Business insurance is essential no matter your size or industry. Having it helps pay for damages or legal liabilities in the event of an unexpected event like a fire, theft, or vehicle accident. Without insurance, companies would be forced to pay these expenses out-of-pocket.
While insurance premiums are a necessary cost of doing business, the actual amount you’ll pay for coverage can vary widely from one company to the next. To understand why, let’s back up a step.
How do insurance companies determine your rates?
In simple terms, an insurance policy is a way of sharing risk. By providing you with coverage, the insurance company assumes some of the risk if your company suffers a loss. The insurer agrees to pay the cost of claims in exchange for your premium payment.
One way insurance companies earn a profit is by charging more in premiums than they pay out in claims. When you apply for insurance, an underwriter assesses the risk of insuring your business to determine if it is profitable for the company to provide you with coverage. Underwriters employ sophisticated software and formulas to calculate the likelihood you’ll make a claim and determine how much to charge you. The higher the chances you’ll file a claim, the higher your premium will be.
For example, a driver who has had several accidents will pay more for auto insurance than someone with a clean driving record. Similarly, companies that are perceived as a higher risk to insure will pay higher premiums. A business that manufactures chemicals, for example, should expect to pay more for insurance than a retail store.
How risk management can reduce insurance costs
Some of the factors that impact your premiums are beyond your control — such as your industry, location, and number of employees. However, there are steps you can take to lower your insurance premiums. Below, we’ll look at some of the ways that implementing a risk management strategy can have a direct impact on your insurance costs.
1. Minimize the risk of work-related injuries
Work-related injuries, illnesses, and deaths are costly for everyone. For workers, an injury can affect their ability to earn income and result in medical costs beyond what is covered by insurance. For employers, injuries and illnesses can result in medical expenses, legal fees, lost time, and employee turnover.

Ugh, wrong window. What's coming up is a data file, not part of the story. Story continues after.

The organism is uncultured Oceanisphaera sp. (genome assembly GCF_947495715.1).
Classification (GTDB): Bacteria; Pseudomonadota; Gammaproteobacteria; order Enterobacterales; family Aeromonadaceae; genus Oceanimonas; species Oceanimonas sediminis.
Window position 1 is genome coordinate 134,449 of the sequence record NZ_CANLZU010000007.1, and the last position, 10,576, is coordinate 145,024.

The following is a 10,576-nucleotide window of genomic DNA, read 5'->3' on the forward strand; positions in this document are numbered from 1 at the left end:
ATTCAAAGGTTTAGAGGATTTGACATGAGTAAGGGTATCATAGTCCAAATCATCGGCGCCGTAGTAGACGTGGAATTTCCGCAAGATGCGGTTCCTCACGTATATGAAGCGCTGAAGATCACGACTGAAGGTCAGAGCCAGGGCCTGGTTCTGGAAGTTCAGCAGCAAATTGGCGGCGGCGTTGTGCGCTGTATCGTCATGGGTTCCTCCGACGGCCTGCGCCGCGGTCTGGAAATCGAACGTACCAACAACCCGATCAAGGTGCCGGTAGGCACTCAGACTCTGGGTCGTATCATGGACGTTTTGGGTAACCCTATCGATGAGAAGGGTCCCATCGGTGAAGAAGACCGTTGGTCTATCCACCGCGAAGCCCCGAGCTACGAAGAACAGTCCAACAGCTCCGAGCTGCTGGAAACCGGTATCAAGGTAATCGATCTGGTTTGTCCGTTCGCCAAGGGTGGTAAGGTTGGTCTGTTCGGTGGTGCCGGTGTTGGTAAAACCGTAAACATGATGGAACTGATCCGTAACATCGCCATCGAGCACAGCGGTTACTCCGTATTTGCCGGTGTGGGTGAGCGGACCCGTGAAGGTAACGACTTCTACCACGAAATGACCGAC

For this reason, most businesses are required to carry workers’ compensation insurance. Workers compensation insurance covers certain expenses for employees who are injured or become ill on the job.
Many factors impact workers’ compensation premiums, including your industry, payroll, and loss history. A company with a higher loss history will pay higher premiums than a similar company with fewer injuries or illnesses.
Though you can’t go back, you can prevent accidents from happening in the future. Safety risk management can help you identify potential hazards to workers and control or eliminate them before they cause harm to workers. Over time, this can have a significant impact on your accident rates and your insurance costs.
2. Prevent property damage
Commercial property insurance is similar to your homeowner’s insurance policy in that it covers your physical property such as buildings and furniture. However, commercial policies cover more including your tools, equipment, and inventory. In the event of a fire that destroys your warehouse, for example, commercial property insurance would pay to rebuild it. Or, if a lightning strike fries your computers, your insurance would pay to replace them.
Commercial property insurance also covers you in the event of a natural disaster. For example, if a hurricane damages your factory and interrupts your operations, insurance can help you to recover.
Your business has little control over natural disasters and weather. However, you can reduce your premiums by taking steps to identify and mitigate preventable risks to your facilities. For example, upgrading old electrical wiring or installing anti-theft systems are two common controls that can help lower your risk and your premiums.
3. Reduce legal liability
Liability insurance protects your business in the event of a lawsuit or third-party claim. Common claims can include bodily injury or property damage as a result of your operations. For example, if a customer slips and falls in your parking lot. Or, if your business causes a fire.
Businesses can also be held liable for environmental damage and pollution, such as an oil spill or accidental release of chemicals. It’s not uncommon for business to incur significant legal expenses or statutory clean-up fees as a result of these incidents.
Again, risk management strategies can help to identify areas of liability. With better insight into your risks, managers can anticipate potential problems and make proactive decisions to reduce or eliminate them.
Maintaining a safe and healthy workplace can go a long way toward lowering your insurance premiums. Even a small improvement can result in significant savings.
A formal risk management strategy, including risk management software, can help demonstrate your commitment to loss prevention and reassure insurance companies that your business is a low risk to insure.
Next, read about 7 new ways to identify EHS risks.